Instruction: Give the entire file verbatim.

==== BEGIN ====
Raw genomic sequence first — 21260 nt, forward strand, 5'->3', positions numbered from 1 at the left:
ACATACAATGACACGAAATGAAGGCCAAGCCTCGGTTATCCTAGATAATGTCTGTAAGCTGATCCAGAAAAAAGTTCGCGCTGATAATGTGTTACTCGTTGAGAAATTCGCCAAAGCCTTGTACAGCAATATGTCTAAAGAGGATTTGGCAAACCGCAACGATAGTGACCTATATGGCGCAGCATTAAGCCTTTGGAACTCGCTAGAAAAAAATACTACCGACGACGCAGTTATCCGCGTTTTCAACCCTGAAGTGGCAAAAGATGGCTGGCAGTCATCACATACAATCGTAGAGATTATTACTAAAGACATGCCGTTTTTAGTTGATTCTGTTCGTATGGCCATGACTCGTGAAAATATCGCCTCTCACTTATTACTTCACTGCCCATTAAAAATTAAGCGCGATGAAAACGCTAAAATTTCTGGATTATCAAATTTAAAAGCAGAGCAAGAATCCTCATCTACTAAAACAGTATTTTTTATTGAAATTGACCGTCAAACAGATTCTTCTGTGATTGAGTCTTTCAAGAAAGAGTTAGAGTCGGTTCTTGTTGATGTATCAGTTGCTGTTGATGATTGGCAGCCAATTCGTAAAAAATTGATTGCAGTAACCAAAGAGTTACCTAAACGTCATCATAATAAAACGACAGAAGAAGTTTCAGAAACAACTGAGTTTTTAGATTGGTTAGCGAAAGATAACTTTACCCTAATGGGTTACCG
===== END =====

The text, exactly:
Raw genomic sequence first — 21260 nt, forward strand, 5'->3', positions numbered from 1 at the left:
ACATACAATGACACGAAATGAAGGCCAAGCCTCGGTTATCCTAGATAATGTCTGTAAGCTGATCCAGAAAAAAGTTCGCGCTGATAATGTGTTACTCGTTGAGAAATTCGCCAAAGCCTTGTACAGCAATATGTCTAAAGAGGATTTGGCAAACCGCAACGATAGTGACCTATATGGCGCAGCATTAAGCCTTTGGAACTCGCTAGAAAAAAATACTACCGACGACGCAGTTATCCGCGTTTTCAACCCTGAAGTGGCAAAAGATGGCTGGCAGTCATCACATACAATCGTAGAGATTATTACTAAAGACATGCCGTTTTTAGTTGATTCTGTTCGTATGGCCATGACTCGTGAAAATATCGCCTCTCACTTATTACTTCACTGCCCATTAAAAATTAAGCGCGATGAAAACGCTAAAATTTCTGGATTATCAAATTTAAAAGCAGAGCAAGAATCCTCATCTACTAAAACAGTATTTTTTATTGAAATTGACCGTCAAACAGATTCTTCTGTGATTGAGTCTTTCAAGAAAGAGTTAGAGTCGGTTCTTGTTGATGTATCAGTTGCTGTTGATGATTGGCAGCCAATTCGTAAAAAATTGATTGCAGTAACCAAAGAGTTACCTAAACGTCATCATAATAAAACGACAGAAGAAGTTTCAGAAACAACTGAGTTTTTAGATTGGTTAGCGAAAGATAACTTTACCCTAATGGGTTACCG